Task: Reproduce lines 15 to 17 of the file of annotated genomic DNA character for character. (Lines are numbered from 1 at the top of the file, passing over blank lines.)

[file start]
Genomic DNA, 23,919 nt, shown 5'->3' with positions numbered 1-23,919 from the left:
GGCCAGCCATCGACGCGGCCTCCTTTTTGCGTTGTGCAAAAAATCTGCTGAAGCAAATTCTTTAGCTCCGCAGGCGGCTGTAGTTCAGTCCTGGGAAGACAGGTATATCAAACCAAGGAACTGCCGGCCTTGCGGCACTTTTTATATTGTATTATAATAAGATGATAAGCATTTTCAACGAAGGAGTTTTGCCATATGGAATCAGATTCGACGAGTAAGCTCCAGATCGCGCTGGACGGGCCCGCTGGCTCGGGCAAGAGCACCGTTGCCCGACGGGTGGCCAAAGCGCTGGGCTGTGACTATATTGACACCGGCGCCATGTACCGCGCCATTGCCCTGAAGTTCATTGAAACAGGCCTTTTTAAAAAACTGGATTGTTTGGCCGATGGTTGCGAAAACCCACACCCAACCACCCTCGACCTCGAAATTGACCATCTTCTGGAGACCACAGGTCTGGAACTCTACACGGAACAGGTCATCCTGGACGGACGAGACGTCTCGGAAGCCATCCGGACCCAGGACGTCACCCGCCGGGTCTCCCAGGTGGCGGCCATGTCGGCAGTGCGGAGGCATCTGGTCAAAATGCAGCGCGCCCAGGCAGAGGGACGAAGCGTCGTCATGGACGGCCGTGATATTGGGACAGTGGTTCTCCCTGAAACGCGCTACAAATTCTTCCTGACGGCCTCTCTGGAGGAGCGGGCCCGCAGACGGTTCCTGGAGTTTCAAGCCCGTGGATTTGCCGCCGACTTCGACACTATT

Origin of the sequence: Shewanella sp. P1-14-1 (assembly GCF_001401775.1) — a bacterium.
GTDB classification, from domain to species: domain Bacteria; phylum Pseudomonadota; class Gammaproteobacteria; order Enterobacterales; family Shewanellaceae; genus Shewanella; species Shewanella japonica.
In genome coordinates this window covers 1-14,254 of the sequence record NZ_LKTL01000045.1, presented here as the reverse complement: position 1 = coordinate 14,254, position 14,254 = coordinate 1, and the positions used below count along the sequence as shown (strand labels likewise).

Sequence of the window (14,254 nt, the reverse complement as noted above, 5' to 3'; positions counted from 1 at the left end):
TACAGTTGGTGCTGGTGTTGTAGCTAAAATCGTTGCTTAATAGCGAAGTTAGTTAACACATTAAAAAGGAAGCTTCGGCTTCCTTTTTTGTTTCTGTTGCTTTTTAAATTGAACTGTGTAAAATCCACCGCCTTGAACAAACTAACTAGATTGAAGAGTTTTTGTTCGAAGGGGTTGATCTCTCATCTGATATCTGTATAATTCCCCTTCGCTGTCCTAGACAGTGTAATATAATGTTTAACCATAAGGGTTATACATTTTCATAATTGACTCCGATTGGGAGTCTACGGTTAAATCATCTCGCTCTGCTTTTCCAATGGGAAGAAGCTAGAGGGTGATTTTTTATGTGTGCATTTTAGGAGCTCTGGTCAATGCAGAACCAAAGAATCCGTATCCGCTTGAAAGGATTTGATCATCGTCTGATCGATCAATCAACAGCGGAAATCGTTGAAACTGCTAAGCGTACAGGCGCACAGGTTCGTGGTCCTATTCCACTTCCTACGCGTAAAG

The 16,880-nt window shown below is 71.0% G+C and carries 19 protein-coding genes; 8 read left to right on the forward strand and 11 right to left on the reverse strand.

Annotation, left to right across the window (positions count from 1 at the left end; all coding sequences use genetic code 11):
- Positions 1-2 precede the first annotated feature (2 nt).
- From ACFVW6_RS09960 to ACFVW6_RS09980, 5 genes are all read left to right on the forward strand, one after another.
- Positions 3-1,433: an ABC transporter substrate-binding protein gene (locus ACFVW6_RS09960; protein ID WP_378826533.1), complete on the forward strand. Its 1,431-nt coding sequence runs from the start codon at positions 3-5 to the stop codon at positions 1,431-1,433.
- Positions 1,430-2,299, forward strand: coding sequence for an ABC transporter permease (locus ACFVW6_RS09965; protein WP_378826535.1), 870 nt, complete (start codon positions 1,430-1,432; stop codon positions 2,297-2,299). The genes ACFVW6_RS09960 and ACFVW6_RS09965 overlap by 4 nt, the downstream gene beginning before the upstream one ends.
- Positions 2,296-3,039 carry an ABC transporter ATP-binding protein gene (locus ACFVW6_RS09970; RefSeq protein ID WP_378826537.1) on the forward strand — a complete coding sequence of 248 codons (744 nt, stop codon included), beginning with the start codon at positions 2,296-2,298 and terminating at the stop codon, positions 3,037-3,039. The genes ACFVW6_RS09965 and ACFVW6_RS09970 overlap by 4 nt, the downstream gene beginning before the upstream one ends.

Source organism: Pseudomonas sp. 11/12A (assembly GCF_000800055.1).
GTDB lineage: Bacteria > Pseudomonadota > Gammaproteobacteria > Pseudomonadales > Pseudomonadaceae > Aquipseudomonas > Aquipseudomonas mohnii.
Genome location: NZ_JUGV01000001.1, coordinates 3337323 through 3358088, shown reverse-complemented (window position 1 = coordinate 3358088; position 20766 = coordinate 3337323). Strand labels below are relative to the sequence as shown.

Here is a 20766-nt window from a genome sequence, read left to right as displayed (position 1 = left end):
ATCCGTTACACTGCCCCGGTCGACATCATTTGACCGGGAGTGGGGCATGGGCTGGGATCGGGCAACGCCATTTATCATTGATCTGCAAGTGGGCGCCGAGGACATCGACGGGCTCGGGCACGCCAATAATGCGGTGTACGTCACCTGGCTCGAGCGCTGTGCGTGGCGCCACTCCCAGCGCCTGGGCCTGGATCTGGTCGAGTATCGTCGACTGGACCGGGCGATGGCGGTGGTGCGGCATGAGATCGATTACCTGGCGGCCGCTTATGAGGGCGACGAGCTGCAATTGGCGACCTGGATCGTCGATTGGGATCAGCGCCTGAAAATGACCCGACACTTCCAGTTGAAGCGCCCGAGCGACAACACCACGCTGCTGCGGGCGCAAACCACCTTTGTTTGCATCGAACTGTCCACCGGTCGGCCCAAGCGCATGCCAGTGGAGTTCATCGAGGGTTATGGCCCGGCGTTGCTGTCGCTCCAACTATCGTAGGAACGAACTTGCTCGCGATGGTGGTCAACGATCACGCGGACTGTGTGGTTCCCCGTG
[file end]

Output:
Source organism: Pseudomonas sp. 11/12A (assembly GCF_000800055.1).
GTDB lineage: Bacteria > Pseudomonadota > Gammaproteobacteria > Pseudomonadales > Pseudomonadaceae > Aquipseudomonas > Aquipseudomonas mohnii.
Genome location: NZ_JUGV01000001.1, coordinates 3337323 through 3358088, shown reverse-complemented (window position 1 = coordinate 3358088; position 20766 = coordinate 3337323). Strand labels below are relative to the sequence as shown.